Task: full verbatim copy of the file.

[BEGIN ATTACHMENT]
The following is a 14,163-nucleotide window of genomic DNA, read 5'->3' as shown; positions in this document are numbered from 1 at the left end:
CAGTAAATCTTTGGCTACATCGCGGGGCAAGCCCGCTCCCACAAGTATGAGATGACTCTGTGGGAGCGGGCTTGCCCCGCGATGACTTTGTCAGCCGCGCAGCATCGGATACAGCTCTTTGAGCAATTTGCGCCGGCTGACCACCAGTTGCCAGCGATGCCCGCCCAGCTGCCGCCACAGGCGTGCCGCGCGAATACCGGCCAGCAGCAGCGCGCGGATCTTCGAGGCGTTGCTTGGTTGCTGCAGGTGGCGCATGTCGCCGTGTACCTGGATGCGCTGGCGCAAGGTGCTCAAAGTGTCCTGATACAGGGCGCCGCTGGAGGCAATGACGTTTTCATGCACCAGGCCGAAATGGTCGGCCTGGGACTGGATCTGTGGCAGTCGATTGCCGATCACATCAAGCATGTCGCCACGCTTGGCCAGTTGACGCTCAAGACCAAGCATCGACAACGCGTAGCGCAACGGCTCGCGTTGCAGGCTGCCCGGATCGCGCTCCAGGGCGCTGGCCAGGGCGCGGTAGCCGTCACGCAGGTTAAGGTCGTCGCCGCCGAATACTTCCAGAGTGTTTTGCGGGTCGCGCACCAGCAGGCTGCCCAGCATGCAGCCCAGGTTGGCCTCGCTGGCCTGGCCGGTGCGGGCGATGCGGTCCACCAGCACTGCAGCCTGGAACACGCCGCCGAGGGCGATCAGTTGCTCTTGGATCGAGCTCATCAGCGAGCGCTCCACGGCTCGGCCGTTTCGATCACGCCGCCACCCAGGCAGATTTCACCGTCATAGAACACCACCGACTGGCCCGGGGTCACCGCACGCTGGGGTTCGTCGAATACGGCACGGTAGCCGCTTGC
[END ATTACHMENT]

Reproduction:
The following is a 14,163-nucleotide window of genomic DNA, read 5'->3' as shown; positions in this document are numbered from 1 at the left end:
CAGTAAATCTTTGGCTACATCGCGGGGCAAGCCCGCTCCCACAAGTATGAGATGACTCTGTGGGAGCGGGCTTGCCCCGCGATGACTTTGTCAGCCGCGCAGCATCGGATACAGCTCTTTGAGCAATTTGCGCCGGCTGACCACCAGTTGCCAGCGATGCCCGCCCAGCTGCCGCCACAGGCGTGCCGCGCGAATACCGGCCAGCAGCAGCGCGCGGATCTTCGAGGCGTTGCTTGGTTGCTGCAGGTGGCGCATGTCGCCGTGTACCTGGATGCGCTGGCGCAAGGTGCTCAAAGTGTCCTGATACAGGGCGCCGCTGGAGGCAATGACGTTTTCATGCACCAGGCCGAAATGGTCGGCCTGGGACTGGATCTGTGGCAGTCGATTGCCGATCACATCAAGCATGTCGCCACGCTTGGCCAGTTGACGCTCAAGACCAAGCATCGACAACGCGTAGCGCAACGGCTCGCGTTGCAGGCTGCCCGGATCGCGCTCCAGGGCGCTGGCCAGGGCGCGGTAGCCGTCACGCAGGTTAAGGTCGTCGCCGCCGAATACTTCCAGAGTGTTTTGCGGGTCGCGCACCAGCAGGCTGCCCAGCATGCAGCCCAGGTTGGCCTCGCTGGCCTGGCCGGTGCGGGCGATGCGGTCCACCAGCACTGCAGCCTGGAACACGCCGCCGAGGGCGATCAGTTGCTCTTGGATCGAGCTCATCAGCGAGCGCTCCACGGCTCGGCCGTTTCGATCACGCCGCCACCCAGGCAGATTTCACCGTCATAGAACACCACCGACTGGCCCGGGGTCACCGCACGCTGGGGTTCGTCGAATACGGCACGGTAGCCGCTTGC